And, if they started with exporting just the reference book, Gramps could autocrop out all the unrelated material before spinning a Tangled Web.

Hi Brian! I’m not quite sure what you’re asking for. If you want to open the link in a new window, you could do a right-click on the link, and then click on “Open link in new window”. Does that not work for what you want to do?

Unfortunately not. Although it is close.

Using the “new window” approach, you have to reposition & re-size each new window. Then kill the window before opening the next “new window”. Otherwise, the window count rises and the Browser engine keeps eating more resources like a little piggy.

Having a default action of a targeted hyperlink, once you’ve positioned the new window, each subsequent click (no modifier or context menu) simply refreshes the no-longer-new window.

So you get to spend more time immersed in the research & less time managing windows.

Okay, I get what you’re saying now. I’m not sure I want to force that kind of behavior on all users. But I’m now playing with adding an icon open_in_new after the link, clicking on which opens a new window.

I’d find the extra icons disruptive during reading & a misery if you cut & paste anything.

Perhaps it could be an option? So the webmaster could choose the behavior of their own site BEFORE generating it for upload? It would just omit the extra “target” parameter in the Note hyperlinks if the option is to have standard links.

This is how it looks at the moment:

Screenshot from 2021-12-17 17-20-36

Just trying out things at the moment. An alternative is to add an item to the right-click menu, but I think that will take much more code. I’m not sure I want to go down that route.

I’m not sure I want an option chosen by the webmaster. It’s not their place to impose a link behavior on the user, in my opinion.

Well, external link indicators would be a judgement call. I find them too intrusive in the Gramps-Project wiki. But much of the styling there is sacrifices reading comprehension for the sake of heavy-handed contextual cues. So the WikiMedia external link markers are less egregious than some of the other flow.

We will probably disagree on the next point but… the presentation & flow of information is the webmaster’s responsibility and a matter of personal style… and an reflection of their understanding of the audience. Channeling that flow can influence the level of comprehension as much as writing style. So yes, the ability reshape the reading experience in unusual ways should be a tool in their toolbox.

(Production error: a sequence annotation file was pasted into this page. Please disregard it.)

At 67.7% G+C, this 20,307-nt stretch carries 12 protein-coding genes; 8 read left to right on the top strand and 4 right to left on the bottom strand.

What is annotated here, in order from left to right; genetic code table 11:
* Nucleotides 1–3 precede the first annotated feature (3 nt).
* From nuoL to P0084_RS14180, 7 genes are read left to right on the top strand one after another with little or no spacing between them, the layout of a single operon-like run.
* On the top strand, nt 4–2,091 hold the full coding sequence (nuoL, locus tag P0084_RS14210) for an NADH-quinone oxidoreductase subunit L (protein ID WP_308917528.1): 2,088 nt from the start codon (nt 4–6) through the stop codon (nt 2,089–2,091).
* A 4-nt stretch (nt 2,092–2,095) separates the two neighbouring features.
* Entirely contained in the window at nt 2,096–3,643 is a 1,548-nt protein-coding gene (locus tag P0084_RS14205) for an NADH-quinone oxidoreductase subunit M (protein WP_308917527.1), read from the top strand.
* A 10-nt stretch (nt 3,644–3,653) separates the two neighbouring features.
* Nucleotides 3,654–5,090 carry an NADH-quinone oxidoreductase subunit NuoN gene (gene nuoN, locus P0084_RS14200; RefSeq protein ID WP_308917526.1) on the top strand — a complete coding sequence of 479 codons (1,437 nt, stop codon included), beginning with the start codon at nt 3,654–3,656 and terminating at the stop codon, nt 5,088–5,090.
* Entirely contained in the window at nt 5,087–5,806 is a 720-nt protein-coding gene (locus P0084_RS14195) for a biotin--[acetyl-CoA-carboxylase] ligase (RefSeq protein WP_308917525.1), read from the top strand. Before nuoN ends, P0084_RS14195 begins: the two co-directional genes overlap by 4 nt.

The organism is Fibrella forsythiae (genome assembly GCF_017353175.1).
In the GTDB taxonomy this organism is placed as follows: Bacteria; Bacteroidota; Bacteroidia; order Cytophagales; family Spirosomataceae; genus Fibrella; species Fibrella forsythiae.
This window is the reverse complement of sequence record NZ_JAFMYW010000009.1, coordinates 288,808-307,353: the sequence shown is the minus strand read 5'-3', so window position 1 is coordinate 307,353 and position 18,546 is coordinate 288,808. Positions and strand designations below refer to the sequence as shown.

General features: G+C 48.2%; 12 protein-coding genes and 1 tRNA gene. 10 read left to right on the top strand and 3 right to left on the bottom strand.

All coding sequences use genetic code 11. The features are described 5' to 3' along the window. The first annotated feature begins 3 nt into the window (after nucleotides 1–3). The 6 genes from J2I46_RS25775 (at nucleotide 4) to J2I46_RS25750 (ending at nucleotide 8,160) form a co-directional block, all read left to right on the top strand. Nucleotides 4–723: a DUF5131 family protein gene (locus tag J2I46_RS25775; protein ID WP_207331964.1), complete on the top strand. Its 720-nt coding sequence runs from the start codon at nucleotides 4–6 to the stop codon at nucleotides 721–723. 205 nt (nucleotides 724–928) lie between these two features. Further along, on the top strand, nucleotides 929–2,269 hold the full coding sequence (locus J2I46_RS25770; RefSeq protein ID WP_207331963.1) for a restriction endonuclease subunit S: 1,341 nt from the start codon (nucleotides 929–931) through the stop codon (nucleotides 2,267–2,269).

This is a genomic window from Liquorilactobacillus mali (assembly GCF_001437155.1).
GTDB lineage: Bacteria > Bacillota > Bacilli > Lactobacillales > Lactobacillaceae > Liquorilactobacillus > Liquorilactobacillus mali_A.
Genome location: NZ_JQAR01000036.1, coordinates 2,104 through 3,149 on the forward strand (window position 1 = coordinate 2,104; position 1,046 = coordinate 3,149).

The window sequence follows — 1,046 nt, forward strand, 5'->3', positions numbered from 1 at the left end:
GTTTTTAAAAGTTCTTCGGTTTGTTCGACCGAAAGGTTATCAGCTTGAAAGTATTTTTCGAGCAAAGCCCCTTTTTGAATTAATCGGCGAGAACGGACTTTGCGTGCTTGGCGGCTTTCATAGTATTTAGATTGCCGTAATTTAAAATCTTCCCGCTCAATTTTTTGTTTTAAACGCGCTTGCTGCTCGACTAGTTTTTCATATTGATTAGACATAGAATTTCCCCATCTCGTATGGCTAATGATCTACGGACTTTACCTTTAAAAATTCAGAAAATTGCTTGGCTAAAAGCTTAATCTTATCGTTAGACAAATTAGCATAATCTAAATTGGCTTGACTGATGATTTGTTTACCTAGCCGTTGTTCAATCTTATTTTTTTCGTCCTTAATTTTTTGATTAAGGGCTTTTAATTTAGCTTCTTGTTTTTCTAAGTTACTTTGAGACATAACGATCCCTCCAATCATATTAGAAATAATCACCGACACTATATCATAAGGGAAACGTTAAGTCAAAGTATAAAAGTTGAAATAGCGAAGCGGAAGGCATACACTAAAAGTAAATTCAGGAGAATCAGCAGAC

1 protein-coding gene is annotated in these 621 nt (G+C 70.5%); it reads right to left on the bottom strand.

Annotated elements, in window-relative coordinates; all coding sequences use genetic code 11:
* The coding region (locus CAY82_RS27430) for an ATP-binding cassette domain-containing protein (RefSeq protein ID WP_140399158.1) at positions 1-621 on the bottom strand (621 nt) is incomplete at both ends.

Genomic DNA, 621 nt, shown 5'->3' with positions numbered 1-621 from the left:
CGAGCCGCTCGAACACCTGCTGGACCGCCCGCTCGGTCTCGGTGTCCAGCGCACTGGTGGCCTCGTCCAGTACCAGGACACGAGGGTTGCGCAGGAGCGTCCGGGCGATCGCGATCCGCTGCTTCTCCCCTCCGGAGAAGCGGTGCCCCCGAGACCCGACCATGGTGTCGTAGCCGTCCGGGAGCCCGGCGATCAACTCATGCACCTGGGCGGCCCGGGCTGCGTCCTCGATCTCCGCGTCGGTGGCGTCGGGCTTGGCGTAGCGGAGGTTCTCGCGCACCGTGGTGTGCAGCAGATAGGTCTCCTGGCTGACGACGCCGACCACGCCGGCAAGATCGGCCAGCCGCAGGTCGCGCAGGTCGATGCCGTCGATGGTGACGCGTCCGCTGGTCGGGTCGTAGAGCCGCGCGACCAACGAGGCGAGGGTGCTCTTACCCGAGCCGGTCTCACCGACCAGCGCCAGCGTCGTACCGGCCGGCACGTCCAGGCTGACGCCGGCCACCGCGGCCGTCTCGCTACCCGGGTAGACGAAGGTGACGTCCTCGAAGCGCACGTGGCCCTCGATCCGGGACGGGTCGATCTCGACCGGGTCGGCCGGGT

With a different WordPress theme, they can completely change the styling of hyperlinks. Hopefully your external hyperlink markers are being done via CSS, aren’t they?

I agree fully. However, how external websites are reached is beyond that. It should be up to the user to decide where an external website should be displayed. That said, currently, I do open external sites in a new tab, but I’m still on the fence on that point, and I’m thinking of staying in the same tab. The user will still have the choice using the right-click menu.

One problem with opening websites in a new window is that there’s no consistency. Consider Chrome, for example. Opening in a new window using the right-click menu is different than using window.open(). And even regarding the latter, there are significant functional differences among different browsers.

Apparently, targeting anything other than _blank was deprecated in HTML5 with FORMS.

So… the whole idea is not gonna fly.

I don’t think the concept is not valid. I think it’s more a function of finding a way to implement it in a form that’s acceptable for everyone. Another possible approach would be a site setting to indicate how external links should be opened: same tab, new tab, or new window. Just brainstorming here, I’m not sure I want to do that.

As far as I can tell from my own reading is that technically it’s just the target="framename" form that’s officially deprecated from the anchor tag. But for all practical purposes, the target="_blank" is the only one that still has any real use.

Anyways, after considering how annoying it can be, I’ve now removed the target="_blank" from my links. I first coded it that way before I properly understood how history worked with dynamic content.